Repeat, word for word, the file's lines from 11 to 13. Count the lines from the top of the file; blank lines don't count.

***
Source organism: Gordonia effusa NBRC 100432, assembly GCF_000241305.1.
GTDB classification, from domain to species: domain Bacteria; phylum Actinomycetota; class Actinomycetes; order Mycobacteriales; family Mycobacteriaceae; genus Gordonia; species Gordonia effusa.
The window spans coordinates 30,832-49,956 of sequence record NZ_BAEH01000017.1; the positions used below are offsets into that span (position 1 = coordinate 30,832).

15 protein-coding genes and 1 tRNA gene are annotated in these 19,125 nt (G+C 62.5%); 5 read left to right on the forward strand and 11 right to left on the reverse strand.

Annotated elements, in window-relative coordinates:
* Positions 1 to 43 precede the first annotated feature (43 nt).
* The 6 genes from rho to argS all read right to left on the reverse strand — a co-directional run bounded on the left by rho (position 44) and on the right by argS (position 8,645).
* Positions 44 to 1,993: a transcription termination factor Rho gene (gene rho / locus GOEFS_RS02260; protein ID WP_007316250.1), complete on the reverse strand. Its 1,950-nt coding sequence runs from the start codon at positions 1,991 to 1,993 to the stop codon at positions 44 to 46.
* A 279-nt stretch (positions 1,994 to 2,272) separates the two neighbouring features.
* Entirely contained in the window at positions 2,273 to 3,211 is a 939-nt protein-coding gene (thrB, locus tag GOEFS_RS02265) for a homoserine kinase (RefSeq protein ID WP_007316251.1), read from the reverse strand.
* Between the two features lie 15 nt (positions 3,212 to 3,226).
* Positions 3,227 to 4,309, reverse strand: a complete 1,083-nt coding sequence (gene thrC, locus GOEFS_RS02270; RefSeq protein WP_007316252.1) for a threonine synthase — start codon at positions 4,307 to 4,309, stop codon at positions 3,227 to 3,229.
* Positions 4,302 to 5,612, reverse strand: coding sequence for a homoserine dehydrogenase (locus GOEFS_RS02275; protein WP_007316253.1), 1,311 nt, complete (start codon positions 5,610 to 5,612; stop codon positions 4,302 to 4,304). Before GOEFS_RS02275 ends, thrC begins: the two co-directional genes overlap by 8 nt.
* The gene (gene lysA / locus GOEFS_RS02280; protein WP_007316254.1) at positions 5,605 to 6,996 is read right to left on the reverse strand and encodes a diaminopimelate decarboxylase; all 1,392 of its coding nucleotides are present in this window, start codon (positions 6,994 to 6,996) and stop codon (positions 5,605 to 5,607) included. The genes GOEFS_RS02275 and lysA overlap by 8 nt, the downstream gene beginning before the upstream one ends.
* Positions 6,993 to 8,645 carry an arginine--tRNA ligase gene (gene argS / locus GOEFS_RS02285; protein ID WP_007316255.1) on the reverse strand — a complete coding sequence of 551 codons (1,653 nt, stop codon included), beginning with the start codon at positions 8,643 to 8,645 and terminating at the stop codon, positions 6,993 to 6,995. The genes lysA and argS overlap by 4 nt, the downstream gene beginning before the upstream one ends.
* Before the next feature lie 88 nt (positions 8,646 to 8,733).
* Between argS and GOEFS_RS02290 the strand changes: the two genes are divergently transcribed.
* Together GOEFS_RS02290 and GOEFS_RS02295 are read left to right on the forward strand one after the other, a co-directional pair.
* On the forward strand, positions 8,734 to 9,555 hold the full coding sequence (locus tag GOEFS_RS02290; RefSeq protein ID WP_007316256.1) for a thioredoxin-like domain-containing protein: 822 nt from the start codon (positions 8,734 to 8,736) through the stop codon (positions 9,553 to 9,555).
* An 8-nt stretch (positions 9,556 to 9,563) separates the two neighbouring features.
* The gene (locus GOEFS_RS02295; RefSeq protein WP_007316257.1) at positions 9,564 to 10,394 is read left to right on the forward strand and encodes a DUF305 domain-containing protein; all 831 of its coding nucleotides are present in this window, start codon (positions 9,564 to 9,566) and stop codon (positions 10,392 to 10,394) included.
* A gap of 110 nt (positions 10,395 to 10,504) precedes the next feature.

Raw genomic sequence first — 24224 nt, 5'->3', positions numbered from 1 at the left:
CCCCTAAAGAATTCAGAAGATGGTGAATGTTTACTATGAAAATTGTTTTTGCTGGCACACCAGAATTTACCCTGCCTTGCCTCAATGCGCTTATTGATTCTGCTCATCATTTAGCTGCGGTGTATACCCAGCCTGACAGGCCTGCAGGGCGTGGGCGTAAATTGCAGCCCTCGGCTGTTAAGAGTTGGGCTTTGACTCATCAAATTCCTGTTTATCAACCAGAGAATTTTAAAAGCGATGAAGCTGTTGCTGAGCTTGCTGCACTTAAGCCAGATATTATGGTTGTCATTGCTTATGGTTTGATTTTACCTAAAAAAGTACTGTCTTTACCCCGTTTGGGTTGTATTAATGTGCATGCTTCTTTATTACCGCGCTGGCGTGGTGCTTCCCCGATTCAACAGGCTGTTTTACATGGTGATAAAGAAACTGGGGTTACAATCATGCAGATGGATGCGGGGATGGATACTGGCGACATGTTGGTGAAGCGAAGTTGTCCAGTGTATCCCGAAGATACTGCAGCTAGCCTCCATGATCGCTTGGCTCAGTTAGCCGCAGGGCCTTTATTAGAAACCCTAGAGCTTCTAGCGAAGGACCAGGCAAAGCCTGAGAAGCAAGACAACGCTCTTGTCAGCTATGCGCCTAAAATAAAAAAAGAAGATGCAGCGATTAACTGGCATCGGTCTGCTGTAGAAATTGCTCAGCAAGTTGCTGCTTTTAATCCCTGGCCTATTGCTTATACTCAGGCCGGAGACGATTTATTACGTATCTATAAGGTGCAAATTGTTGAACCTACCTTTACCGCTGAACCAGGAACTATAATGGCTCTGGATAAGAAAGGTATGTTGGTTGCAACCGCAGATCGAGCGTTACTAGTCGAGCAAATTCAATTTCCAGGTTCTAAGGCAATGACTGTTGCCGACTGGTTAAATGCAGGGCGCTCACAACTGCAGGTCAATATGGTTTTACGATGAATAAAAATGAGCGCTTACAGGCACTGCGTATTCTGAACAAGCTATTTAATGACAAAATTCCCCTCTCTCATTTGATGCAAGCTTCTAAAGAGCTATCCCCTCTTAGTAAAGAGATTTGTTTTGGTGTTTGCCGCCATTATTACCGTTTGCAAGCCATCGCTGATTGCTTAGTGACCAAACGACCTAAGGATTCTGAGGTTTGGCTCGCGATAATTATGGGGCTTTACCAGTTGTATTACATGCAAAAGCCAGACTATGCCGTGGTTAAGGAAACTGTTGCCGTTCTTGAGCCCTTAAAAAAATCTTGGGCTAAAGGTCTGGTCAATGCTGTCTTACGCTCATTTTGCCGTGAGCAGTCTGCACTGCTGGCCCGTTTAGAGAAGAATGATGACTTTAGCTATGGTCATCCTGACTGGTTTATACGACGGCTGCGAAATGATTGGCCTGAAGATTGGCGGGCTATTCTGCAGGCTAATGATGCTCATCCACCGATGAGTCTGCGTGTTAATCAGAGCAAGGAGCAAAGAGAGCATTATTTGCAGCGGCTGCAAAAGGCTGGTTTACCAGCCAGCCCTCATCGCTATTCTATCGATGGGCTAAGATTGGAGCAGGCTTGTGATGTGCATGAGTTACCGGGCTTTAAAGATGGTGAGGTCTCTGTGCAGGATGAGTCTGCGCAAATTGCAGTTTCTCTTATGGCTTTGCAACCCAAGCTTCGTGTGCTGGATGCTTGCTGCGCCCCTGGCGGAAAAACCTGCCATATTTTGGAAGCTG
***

* Between the two features lie 15 nt (positions 3,212 to 3,226).
* Positions 3,227 to 4,309, reverse strand: a complete 1,083-nt coding sequence (gene thrC, locus GOEFS_RS02270; RefSeq protein WP_007316252.1) for a threonine synthase — start codon at positions 4,307 to 4,309, stop codon at positions 3,227 to 3,229.
* Positions 4,302 to 5,612, reverse strand: coding sequence for a homoserine dehydrogenase (locus GOEFS_RS02275; protein WP_007316253.1), 1,311 nt, complete (start codon positions 5,610 to 5,612; stop codon positions 4,302 to 4,304). Before GOEFS_RS02275 ends, thrC begins: the two co-directional genes overlap by 8 nt.